Maggie May the Musical review at Royal Court, Liverpool – ‘heartfelt take on a Liverpool legend’
This isn’t the first time the 18th century folk song Maggie May has been used as the basis for a musical – Lionel Bart tackled it in the 1960s – but Bob Eaton and Sayan Kent’s new version plants it back in the heart of the city that spawned the legend.
This is a departure from the style of riotous Scouse comedy the Royal Court usually produces, but it has the people, places and history of Liverpool running through its veins.
The story has been moved forwards 150 years or so from its origins into the early 20th century. This allows for a degree of social commentary that resonates with the present day. The musical explores strikes, riots, poverty – and the formation of the Liverpool Pals Regiment.
Eaton, who has been working on this show for a decade, uses his trademark approach of working with a cast of actor-musicians, all of whom deliver consistently strong vocals while capably playing Kent’s rollicking, folk-influenced score.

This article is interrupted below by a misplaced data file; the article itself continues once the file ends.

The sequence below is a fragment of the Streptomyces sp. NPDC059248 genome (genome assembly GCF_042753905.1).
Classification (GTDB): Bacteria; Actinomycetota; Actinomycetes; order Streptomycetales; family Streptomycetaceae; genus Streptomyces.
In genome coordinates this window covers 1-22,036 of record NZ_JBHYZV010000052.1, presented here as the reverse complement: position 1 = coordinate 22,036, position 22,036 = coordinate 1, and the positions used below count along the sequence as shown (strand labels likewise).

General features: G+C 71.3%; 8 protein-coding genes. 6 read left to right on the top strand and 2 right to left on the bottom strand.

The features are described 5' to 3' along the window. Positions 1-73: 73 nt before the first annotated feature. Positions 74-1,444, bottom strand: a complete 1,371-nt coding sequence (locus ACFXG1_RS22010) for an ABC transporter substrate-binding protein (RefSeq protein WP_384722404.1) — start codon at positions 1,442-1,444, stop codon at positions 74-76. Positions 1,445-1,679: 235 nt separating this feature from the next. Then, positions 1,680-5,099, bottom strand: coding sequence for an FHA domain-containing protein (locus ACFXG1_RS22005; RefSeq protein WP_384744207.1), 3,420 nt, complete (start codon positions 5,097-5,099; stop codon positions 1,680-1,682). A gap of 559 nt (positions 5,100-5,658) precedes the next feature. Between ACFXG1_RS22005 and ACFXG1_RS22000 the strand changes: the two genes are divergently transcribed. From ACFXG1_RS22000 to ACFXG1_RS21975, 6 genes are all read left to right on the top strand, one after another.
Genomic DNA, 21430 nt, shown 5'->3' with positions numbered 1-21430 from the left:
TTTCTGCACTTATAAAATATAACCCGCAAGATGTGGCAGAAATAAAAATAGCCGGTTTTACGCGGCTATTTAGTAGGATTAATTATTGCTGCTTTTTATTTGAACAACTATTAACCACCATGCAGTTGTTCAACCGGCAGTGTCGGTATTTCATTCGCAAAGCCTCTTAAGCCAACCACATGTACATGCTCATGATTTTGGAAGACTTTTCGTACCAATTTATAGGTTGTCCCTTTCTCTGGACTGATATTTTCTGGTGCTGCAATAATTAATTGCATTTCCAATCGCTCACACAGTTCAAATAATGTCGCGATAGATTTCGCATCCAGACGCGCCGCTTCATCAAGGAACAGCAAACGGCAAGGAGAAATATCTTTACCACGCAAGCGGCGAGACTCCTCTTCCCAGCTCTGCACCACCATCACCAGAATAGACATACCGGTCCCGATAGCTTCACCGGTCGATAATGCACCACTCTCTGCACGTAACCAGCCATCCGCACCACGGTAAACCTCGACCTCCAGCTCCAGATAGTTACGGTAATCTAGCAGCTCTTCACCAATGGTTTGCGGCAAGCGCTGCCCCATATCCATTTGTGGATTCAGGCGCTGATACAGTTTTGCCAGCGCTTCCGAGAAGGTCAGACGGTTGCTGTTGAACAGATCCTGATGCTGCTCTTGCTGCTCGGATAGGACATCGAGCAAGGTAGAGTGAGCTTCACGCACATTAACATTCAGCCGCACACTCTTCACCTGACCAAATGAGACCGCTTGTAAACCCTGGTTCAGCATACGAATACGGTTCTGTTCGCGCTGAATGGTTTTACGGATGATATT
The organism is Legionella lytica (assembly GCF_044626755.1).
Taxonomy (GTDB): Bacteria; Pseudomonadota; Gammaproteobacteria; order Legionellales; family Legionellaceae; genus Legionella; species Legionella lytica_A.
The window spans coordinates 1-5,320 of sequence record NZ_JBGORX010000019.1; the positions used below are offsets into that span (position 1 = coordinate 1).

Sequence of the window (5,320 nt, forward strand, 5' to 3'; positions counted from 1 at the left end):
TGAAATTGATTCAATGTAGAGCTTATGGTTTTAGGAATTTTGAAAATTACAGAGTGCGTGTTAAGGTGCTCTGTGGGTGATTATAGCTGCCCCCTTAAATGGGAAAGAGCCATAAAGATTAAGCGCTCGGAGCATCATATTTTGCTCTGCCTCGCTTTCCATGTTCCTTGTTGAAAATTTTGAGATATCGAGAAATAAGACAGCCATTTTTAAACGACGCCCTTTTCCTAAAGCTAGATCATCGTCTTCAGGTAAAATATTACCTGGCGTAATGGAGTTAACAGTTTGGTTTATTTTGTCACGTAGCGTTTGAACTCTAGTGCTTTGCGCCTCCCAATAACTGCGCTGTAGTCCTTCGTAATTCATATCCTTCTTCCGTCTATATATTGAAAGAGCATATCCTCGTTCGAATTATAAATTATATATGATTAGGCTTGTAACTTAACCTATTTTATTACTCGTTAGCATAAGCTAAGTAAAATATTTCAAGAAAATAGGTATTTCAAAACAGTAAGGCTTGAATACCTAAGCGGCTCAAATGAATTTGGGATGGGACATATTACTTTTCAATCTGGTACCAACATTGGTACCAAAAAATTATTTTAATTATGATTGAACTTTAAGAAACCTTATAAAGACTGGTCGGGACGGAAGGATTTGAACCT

Christina Tedders is magnificent as Maggie, the girl from Dublin who falls on hard times in Liverpool as she tries to make her way to America. Her fluctuating fortunes and tempestuous love life, set amid the turbulence of the times, make for something that reads almost like a Liverpudlian Les Miserables.
Mostly sung through, the show keeps itself in constant motion, with Foxton’s ingenious set employing the Royal Court’s newly restored stage revolve. The production boasts a strong narrative, and some real showstoppers, but most of all, it has heart.
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